Actors represent objects in the system that want to preform an action. An actor's abilities are defined by the role(s) it plays because the actor simply inherits any permission. Roles can be assigned to an actor (“played”) by using the default_role(role) class method, or calling <tt>act(role)<tt> on an actor instance.

Lets say an article can be viewed and created by anyone, but only updated or destroyed by the user that created the article. To do that, you could leave viewable_by? and creatable_by? alone as they default to true and just override the other methods.

class Article
  include MongoMapper::Document
  include Canable::Ables
  userstamps! # adds creator and updater

  def updatable_by?(user)
    creator == user
  end

  def destroyable_by?(user)
    updatable_by?(user)
  end
end

Lets look at some sample code now:

john = User.create(:name => 'John')
steve = User.create(:name =. 'Steve')

ruby = Article.new(:title => 'Ruby')
john.can_create?(ruby) # true
steve.can_create?(ruby) # true

ruby.creator = john
ruby.save

john.can_view?(ruby) # true
steve.can_view?(ruby) # true

john.can_update?(ruby) # true
steve.can_update?(ruby) # false

john.can_destroy?(ruby) # true
steve.can_destroy?(ruby) # false

Now we can implement our permissions for each resource and then always check whether a user can or cannot do something. This makes it all really easy to test. Next, how would you use this in the controller.

Enforcers

class ApplicationController
  include Canable::Enforcers
end

Including Canable::Enforcers adds an enforce permission method for each of the actions defined (by default view/create/update/destroy). It is the same thing as doing this for each Canable action:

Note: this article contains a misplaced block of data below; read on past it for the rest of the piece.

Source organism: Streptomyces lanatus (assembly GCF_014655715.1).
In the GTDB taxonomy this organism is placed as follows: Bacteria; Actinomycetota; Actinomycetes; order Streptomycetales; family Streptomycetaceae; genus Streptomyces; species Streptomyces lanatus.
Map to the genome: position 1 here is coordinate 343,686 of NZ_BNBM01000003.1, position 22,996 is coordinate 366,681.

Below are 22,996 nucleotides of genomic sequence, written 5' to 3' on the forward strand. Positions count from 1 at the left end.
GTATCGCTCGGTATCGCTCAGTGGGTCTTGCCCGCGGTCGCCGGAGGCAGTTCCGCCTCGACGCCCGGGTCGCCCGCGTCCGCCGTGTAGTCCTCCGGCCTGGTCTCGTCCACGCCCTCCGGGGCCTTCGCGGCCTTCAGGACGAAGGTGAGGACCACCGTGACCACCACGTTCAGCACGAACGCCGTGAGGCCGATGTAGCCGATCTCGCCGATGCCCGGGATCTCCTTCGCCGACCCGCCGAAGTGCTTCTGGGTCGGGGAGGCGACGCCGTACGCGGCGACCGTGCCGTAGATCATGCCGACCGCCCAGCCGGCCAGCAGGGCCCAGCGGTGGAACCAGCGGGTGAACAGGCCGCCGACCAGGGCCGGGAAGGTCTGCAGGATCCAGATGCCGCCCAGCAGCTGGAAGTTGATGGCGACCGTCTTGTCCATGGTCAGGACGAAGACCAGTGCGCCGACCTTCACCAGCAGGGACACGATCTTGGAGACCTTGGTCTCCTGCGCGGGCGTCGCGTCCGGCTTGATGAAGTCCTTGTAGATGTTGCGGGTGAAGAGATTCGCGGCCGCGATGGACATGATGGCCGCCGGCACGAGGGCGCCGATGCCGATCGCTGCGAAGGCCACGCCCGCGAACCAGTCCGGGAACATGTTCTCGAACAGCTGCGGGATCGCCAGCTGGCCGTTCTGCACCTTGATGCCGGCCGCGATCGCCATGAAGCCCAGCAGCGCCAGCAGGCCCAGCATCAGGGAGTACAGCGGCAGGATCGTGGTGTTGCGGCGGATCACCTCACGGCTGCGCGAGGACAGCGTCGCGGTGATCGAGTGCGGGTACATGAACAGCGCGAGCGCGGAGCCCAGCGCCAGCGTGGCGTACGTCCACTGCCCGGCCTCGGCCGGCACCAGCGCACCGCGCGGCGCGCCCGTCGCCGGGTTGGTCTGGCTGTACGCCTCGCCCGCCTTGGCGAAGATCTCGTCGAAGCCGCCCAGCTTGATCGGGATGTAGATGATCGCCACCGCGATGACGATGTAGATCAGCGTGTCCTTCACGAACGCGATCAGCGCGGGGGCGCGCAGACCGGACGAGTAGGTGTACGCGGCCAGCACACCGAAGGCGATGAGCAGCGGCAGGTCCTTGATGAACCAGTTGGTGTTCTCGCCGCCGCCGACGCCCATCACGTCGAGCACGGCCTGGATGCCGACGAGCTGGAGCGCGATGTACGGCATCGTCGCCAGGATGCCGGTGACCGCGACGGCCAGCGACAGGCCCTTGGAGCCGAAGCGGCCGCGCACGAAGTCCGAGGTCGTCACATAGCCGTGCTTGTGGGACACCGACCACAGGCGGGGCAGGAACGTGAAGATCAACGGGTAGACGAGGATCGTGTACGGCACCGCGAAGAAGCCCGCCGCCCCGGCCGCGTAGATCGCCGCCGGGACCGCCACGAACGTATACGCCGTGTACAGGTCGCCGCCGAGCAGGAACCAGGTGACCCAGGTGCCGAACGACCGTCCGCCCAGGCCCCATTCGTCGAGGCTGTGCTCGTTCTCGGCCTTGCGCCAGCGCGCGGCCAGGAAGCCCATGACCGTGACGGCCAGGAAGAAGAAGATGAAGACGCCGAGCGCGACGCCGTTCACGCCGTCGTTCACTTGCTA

class ApplicationController
  include Canable::Enforcers

  delegate :can_view?, :to => :current_user
  helper_method :can_view? # so you can use it in your views
  hide_action :can_view?

  private
    def enforce_view_permission(resource)
      raise Canable::Transgression unless can_view?(resource)
    end
end

Which means you can use it like this:

class ArticlesController < ApplicationController
  def show
    @article = Article.find!(params[:id])
    enforce_view_permission(@article)
  end
end

If the user can_view? the article, all is well. If not, a Canable::Transgression is raised which you can decide how to handle (show 404, slap them on the wrist, etc.).

Adding Your Own Actions

You can add your own actions like this:

Canable.add(:publish, :publishable)

The first parameter is the can method (ie: can_publish?) and the second is the able method (ie: publishable_by?).

Review

So, lets review: cans go on user model, ables go on everything, you override ables in each model where you want to enforce permissions, and enforcers go after each time you find or initialize an object in a controller. Bing, bang, boom.

Note on Patches/Pull Requests

  • Fork the project.

  • Make your feature addition or bug fix.

  • Add tests for it. This is important so I don't break it in a future version unintentionally.

  • Commit, do not mess with rakefile, version, or history. (if you want to have your own version, that is fine but bump version in a commit by itself I can ignore when I pull)

  • Send me a pull request. Bonus points for topic branches.

Copyright

Copyright © 2010 John Nunemaker. See LICENSE for details.